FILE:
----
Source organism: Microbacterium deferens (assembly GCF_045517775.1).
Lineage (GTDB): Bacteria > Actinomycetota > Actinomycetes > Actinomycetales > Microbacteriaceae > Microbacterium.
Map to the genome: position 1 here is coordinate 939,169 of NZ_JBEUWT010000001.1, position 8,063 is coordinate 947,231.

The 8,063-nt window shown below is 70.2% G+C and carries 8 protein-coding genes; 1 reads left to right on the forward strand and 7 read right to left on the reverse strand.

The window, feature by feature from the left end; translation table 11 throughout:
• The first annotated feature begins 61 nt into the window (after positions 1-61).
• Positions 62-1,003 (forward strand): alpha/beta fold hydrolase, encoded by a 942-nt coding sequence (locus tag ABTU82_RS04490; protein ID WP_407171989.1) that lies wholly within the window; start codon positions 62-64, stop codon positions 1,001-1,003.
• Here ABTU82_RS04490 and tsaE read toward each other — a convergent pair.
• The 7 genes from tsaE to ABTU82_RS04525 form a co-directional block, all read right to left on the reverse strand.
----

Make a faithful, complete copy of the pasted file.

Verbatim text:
Source organism: Microbacterium deferens (assembly GCF_045517775.1).
Lineage (GTDB): Bacteria > Actinomycetota > Actinomycetes > Actinomycetales > Microbacteriaceae > Microbacterium.
Map to the genome: position 1 here is coordinate 939,169 of NZ_JBEUWT010000001.1, position 8,063 is coordinate 947,231.

The 8,063-nt window shown below is 70.2% G+C and carries 8 protein-coding genes; 1 reads left to right on the forward strand and 7 read right to left on the reverse strand.

The window, feature by feature from the left end; translation table 11 throughout:
• The first annotated feature begins 61 nt into the window (after positions 1-61).
• Positions 62-1,003 (forward strand): alpha/beta fold hydrolase, encoded by a 942-nt coding sequence (locus tag ABTU82_RS04490; protein ID WP_407171989.1) that lies wholly within the window; start codon positions 62-64, stop codon positions 1,001-1,003.
• Here ABTU82_RS04490 and tsaE read toward each other — a convergent pair.
• The 7 genes from tsaE to ABTU82_RS04525 form a co-directional block, all read right to left on the reverse strand.